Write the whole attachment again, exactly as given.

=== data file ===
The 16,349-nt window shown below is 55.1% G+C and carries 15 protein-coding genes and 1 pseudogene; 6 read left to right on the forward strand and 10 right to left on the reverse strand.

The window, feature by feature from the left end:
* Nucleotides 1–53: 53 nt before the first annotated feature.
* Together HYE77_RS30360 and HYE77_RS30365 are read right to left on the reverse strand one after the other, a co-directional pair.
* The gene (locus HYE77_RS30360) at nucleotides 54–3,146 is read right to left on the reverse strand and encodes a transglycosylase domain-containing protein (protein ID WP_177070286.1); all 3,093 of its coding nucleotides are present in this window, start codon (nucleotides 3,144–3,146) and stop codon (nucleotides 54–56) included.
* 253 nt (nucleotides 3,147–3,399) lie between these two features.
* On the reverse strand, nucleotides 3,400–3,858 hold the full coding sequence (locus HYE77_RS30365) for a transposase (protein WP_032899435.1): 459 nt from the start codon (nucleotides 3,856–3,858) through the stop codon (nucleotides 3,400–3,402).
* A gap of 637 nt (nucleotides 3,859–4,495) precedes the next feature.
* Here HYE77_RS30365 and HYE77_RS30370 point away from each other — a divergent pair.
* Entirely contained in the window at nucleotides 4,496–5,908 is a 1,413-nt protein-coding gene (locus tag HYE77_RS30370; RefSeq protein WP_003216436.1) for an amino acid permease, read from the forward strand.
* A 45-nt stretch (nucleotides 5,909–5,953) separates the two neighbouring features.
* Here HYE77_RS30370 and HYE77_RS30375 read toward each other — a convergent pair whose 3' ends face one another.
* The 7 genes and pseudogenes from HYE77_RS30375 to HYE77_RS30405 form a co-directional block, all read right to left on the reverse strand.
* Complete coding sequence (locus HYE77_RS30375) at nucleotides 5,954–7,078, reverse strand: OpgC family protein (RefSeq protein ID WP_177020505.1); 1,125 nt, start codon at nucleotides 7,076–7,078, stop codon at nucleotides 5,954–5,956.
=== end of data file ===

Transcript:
The 16,349-nt window shown below is 55.1% G+C and carries 15 protein-coding genes and 1 pseudogene; 6 read left to right on the forward strand and 10 right to left on the reverse strand.

The window, feature by feature from the left end:
* Nucleotides 1–53: 53 nt before the first annotated feature.
* Together HYE77_RS30360 and HYE77_RS30365 are read right to left on the reverse strand one after the other, a co-directional pair.
* The gene (locus HYE77_RS30360) at nucleotides 54–3,146 is read right to left on the reverse strand and encodes a transglycosylase domain-containing protein (protein ID WP_177070286.1); all 3,093 of its coding nucleotides are present in this window, start codon (nucleotides 3,144–3,146) and stop codon (nucleotides 54–56) included.
* 253 nt (nucleotides 3,147–3,399) lie between these two features.
* On the reverse strand, nucleotides 3,400–3,858 hold the full coding sequence (locus HYE77_RS30365) for a transposase (protein WP_032899435.1): 459 nt from the start codon (nucleotides 3,856–3,858) through the stop codon (nucleotides 3,400–3,402).
* A gap of 637 nt (nucleotides 3,859–4,495) precedes the next feature.
* Here HYE77_RS30365 and HYE77_RS30370 point away from each other — a divergent pair.
* Entirely contained in the window at nucleotides 4,496–5,908 is a 1,413-nt protein-coding gene (locus tag HYE77_RS30370; RefSeq protein WP_003216436.1) for an amino acid permease, read from the forward strand.
* A 45-nt stretch (nucleotides 5,909–5,953) separates the two neighbouring features.
* Here HYE77_RS30370 and HYE77_RS30375 read toward each other — a convergent pair whose 3' ends face one another.
* The 7 genes and pseudogenes from HYE77_RS30375 to HYE77_RS30405 form a co-directional block, all read right to left on the reverse strand.
* Complete coding sequence (locus HYE77_RS30375) at nucleotides 5,954–7,078, reverse strand: OpgC family protein (RefSeq protein ID WP_177020505.1); 1,125 nt, start codon at nucleotides 7,076–7,078, stop codon at nucleotides 5,954–5,956.